Since social media debuted, marketers have worked against a constantly shifting landscape to wrangle social data and apply it for maximum impact. What strategies are most important now, and why?

Here are five best-practices, using examples from the NetBase Social Media Best-Practices Guide 2016: Restaurant Brands for context.

1. Increasing brand awareness via social promotions

This tactic might sound obvious, but the most effective approach may not be. The social landscape isn't about brands, so promoting yourself is tricky. Any outreach that doesn't have consumers' desires firmly in mind will fail.

To identify those desires, you must use social listening. Dissecting the data may uncover multiple audience segments, each after something different, that require unique targeted messaging and promotions for each segment.

Brands to watch: Ben & Jerry's saw mentions skyrockets six times the norm, and Krispy Kreme enjoyed major positive buzz during #FreeConeDay and #FreeDonutDay respectively. As long as that's the case, they should continue these special annual promotions and their use of hashtags to stand out on social.

2. Monitoring social reactions in real time

Consumer opinions change rapidly, and a single negative post can start a viral chain reaction and cause damage to your brand's reputation. The only way to stave off such consequences is by keeping on top of social reactions in real time.

But real-time monitoring also lets you know when you're on the right track with a campaign. When you are, engage followers by thanking them for sharing their thoughts. And if your campaign isn't hitting its mark you can shift gears before all is lost.

Brand to watch: In the two weeks surrounding McDonald's all-day breakfast launch, the company saw a 23% boost in Net Sentiment (brand love). Seeing this nearly two-thirds increase in real time affirmed consumers really loved the change.

3. Identifying influencers to amplify messaging

The best voices for reaching consumers are other consumers. Millennials, in particular, distrust traditional advertising, and instead seek the advice of friends, family, and social consumers when weighing purchases.

Brands need to be active participants in identifying and keeping influencers on board. Get to know those talking positively about your brand, and connect based on their interests and passions to show you're human and not just using them.

Brand to watch: Wingstop has harnessed the power of influencers to the tune of 2 billion earned impressions. It's not just because its wings are good. It's also because some pretty big names sing (or rap) their praises.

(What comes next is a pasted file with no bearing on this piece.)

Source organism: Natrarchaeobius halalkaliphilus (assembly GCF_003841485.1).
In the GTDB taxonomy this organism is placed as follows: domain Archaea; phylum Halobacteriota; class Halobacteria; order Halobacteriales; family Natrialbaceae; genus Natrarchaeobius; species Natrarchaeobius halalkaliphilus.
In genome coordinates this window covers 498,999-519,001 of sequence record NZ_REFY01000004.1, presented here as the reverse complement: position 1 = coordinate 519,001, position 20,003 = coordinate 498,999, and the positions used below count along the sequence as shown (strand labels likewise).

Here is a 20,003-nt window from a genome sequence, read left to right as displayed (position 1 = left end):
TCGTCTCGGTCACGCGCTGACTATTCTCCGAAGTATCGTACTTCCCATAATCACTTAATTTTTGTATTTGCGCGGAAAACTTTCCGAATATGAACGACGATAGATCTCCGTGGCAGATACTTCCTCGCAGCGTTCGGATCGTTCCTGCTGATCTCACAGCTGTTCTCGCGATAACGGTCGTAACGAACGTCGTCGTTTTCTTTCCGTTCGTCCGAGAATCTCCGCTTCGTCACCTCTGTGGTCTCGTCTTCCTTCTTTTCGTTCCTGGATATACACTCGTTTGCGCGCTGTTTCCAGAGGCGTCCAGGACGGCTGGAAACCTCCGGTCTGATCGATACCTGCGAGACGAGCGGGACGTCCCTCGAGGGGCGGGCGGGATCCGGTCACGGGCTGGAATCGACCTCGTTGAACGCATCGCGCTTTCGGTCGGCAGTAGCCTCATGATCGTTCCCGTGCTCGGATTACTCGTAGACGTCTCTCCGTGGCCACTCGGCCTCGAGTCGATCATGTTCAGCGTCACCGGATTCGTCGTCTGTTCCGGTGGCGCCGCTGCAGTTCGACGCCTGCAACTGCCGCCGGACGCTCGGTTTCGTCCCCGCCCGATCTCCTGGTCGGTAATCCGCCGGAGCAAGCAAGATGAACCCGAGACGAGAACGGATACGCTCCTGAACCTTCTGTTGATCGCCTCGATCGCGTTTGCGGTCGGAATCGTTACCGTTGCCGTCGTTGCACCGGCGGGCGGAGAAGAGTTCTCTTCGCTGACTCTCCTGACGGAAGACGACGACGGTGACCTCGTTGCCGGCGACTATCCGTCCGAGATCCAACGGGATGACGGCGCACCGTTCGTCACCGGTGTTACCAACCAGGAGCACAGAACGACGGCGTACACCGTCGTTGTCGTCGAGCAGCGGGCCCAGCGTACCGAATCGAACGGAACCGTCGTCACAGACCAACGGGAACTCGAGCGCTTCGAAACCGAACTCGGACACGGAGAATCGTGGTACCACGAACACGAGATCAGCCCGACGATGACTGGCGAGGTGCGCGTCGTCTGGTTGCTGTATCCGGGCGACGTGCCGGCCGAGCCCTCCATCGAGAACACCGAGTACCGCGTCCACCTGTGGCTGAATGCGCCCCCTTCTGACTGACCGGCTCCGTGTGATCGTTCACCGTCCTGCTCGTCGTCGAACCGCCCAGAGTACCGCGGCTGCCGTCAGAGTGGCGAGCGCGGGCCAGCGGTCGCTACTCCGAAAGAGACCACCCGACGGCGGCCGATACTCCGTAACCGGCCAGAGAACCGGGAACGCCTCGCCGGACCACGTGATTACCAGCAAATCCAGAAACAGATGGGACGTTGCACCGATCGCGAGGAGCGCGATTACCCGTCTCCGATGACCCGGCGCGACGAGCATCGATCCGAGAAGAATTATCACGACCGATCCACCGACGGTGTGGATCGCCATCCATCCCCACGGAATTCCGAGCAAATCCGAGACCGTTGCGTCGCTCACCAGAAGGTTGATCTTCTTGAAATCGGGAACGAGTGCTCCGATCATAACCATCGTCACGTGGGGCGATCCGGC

4. Stopping emerging issues before they snowball

It's not enough to simply know about negative social posts... You need the people in place to manage them when the warning bell sounds. Real-time monitoring and social customer service are crucial. Moreover, you also should have on-call legal and PR personnel to advise the right move when your brand is at the top of a slippery slope.

If the issue snowballs, your brand may not recover. You need social software that alerts you to potential threats to your brand's reputation as they happen.

Brand to watch: Drive-thru restaurant chain Checkers found out too late about a video making the social rounds. It showed an employee wiping a burger bun on a dirty floor and then serving it to a customer. By the time the company scrambled to respond, the damage was done. During the worst two days of the crisis, Net Sentiment fell substantially.

5. Spotting and acting on trends before competitors

Broadening your social listening to include competitors and their audiences is a huge advantage over your competition. By branching out beyond mentions of your brand, you gain insights into what consumers want and need—and the opportunity to provide it for them.

When competitors fall short, be the hero. Or use social to gather intel on upcoming product innovations. And when trends affect your vertical, you can shift as well instead of get edged out.

Brand to watch: Chipotle capitalized on social users' desire for delivery services in the fast casual category. The company partnered with a local delivery company to test response and saw Passion Intensity (intensity of brand love) spike.

* * *

What these best-practices share is a commitment to putting consumers first, staying on top of social conversations as they happen, and looking beyond your brand for data you can use. When you do all that, you keep brand health at an optimum and ensure future success, even when the market shifts.

And those strategies apply whether you're a restaurant brand, retail brand, or any other business with a social presence.

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Five Social Best-Practices and Their Examples From the Food Industry

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image of Paige Leidig

Paige Leidig is CMO of NetBase, a developer of natural language processing technology used to analyze social media and other Web content.

LinkedIn: Paige R. Leidig